U.K. economy: Time for the thin upper lip
Cut spending, raise taxes. Can it make a difference?
LONDON — At half past twelve, Britain's 39-year-old chancellor of the Exchequer rose from his place and ushered in a new era of austerity in British life.
With national debt, according to the Institute of Fiscal Studies standing at £770 billion ($1.1 trillion), and annual interest payments of 70 billion and rising, George Osborne called this budget "unavoidable."
When he sat down an hour later he had ladled out pain to everyone. The headline is a rise in VAT (a sales tax on everything except food and children's clothing) from 17.5 percent to 20 percent starting in January. Then there's a £2 billion ($2.9 billion) tax on bank balance sheets (based on a formula so complicated it is impossible for me to explain). And an increase in the capital gains tax for people earning more than £50,000 ($74,000) a year.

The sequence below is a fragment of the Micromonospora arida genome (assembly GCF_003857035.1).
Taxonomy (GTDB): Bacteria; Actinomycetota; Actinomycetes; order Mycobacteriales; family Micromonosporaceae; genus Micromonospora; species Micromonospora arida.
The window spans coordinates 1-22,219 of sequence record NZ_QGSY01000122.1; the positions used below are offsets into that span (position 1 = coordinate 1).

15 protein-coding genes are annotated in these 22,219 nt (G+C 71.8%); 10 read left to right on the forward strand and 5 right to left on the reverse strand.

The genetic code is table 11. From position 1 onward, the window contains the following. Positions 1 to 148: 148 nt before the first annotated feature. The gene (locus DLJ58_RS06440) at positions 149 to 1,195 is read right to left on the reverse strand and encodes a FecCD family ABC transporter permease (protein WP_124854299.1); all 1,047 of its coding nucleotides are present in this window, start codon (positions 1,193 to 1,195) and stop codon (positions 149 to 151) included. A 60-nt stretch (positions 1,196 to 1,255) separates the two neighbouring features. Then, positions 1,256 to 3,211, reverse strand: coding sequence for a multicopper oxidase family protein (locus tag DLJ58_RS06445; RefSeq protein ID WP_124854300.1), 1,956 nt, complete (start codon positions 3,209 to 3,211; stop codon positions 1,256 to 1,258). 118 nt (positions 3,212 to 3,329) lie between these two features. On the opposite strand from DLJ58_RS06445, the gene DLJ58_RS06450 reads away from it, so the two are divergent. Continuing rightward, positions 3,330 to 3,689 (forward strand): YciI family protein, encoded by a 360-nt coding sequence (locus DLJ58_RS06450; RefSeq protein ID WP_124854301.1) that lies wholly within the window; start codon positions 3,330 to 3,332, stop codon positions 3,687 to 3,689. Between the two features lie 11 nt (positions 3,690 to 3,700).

But that's only a portion of the hurt. The government is going to shrink and shrink fast. Except for the National Health Service, departmental budgets are going to be cut by a quarter over the next five years. As the state is the source of 50 percent of national income in Britain, shrinking its size so dramatically is a risk.
Osborne and his boss, Prime Minister David Cameron, knew this austerity would be a tough sell and like farmers preparing a long fallow-field for new planting, they and their Liberal Democrat partners in Britain's coalition of the Con-Dem'd, have spent much of the six weeks since they came into office telling the people of the United Kingdom that things were going to hurt.
How bad will it hurt? It doesn't bear thinking about.
If the banking collapse and contraction of 2007-2008 represented the worst economic downturn since the 1930's then the austerity measures needed to bring down Britain's deficit — a bit more than 11 percent of GDP, the highest in Europe — will have to be of a similarly historic nature. That's a reasonable summary of the government's basic line. Early indications are that Cameron's attempt to soften the soil of British society sufficiently to receive the seed of austerity has succeeded, if this poll is any indication.